Septic System Components – Septic Tank
The Septic System Owners Manual / Septic System Components – Septic Tank
- Understand the functions of a septic tank.
- Learn how septic tanks can be constructed and the important design features.
- Discover that aerobic bacteria consume far more organic solids in the septic tank than anaerobic bacteria do.
- Learn about the three key layers within the septic tank and what each contains.
- Discover that Aero-Stream can successfully execute a controlled aerobic conversion of your septic tank, saving your system and thousands of dollars compared to system replacement!
The primary functions of the septic tank are:
- to create a holding space where some of the solids can be separated from the liquids
- to break down solids through a biochemical process involving the bacteria
- to store the settled solids until pumping occurs.
In an anaerobic septic system, 40% of the solids are treated in the septic tank with the remaining 60% being treated in the drainfield.
Note: In a septic system retrofitted with an Aero-Stream® Remediation System, 90% of the solids are treated in the septic tank and only 10% are treated in the drainfield.
Septic Tank Design
The septic tank is commonly made of concrete, steel, fiberglass or plastic, is located underground, and ranges in size from 500 gallons for small septic systems to thousands of gallons for larger systems. The most common tank size range for a typical residential septic system is 1,000 to 1,500 gallons.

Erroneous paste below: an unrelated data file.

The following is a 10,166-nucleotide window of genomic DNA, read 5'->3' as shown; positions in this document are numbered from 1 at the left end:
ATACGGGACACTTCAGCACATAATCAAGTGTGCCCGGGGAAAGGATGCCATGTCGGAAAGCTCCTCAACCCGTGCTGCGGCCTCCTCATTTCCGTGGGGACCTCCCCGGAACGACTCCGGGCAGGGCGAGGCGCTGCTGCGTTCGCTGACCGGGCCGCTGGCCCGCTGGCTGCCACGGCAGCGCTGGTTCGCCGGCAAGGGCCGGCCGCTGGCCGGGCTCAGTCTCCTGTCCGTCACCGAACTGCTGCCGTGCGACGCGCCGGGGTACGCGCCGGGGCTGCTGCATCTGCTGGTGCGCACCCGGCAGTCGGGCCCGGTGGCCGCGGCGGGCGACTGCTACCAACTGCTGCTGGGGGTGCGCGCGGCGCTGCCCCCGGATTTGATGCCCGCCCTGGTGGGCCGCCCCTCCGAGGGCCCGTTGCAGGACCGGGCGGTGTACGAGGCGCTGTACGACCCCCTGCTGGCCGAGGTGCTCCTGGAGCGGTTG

The septic tank can vary greatly in design, having a single treatment chamber or multiple chambers, depending on system requirements. The septic tank has one inlet in the treatment chamber and one outlet in the final chamber, with the outlet being at a lower height than the inlet to allow the effluent to flow in one direction only.
All chambers of a multi-chamber tank are connected by means of a single opening. The first (and possibly only) chamber of the septic tank is referred to as the treatment chamber. This is where the influent is received and the majority of the biochemical process occurs.
The second chamber (if one exists) and each additional chamber are referred to as settling chambers. Multi-chamber tanks are designed to act as a cascading system which increases holding time to more finely treat the effluent prior to being discharged to the drainfield.
What Goes On Inside
As the influent enters into an anaerobic septic tank, it separates into three distinct layers:
- the sludge layer
- the clear zone
- the scum layer.
All solids that are heavier than water settle at the bottom of the tank and make up the sludge layer. Because there is no oxygen at the bottom of the tank, the sludge layer supports anaerobic bacteria only. The anaerobic bacteria breakdown and digest the biodegradable solids of the sludge. During this process, the solids become lighter and migrate upwards to the middle of the tank or the clear zone.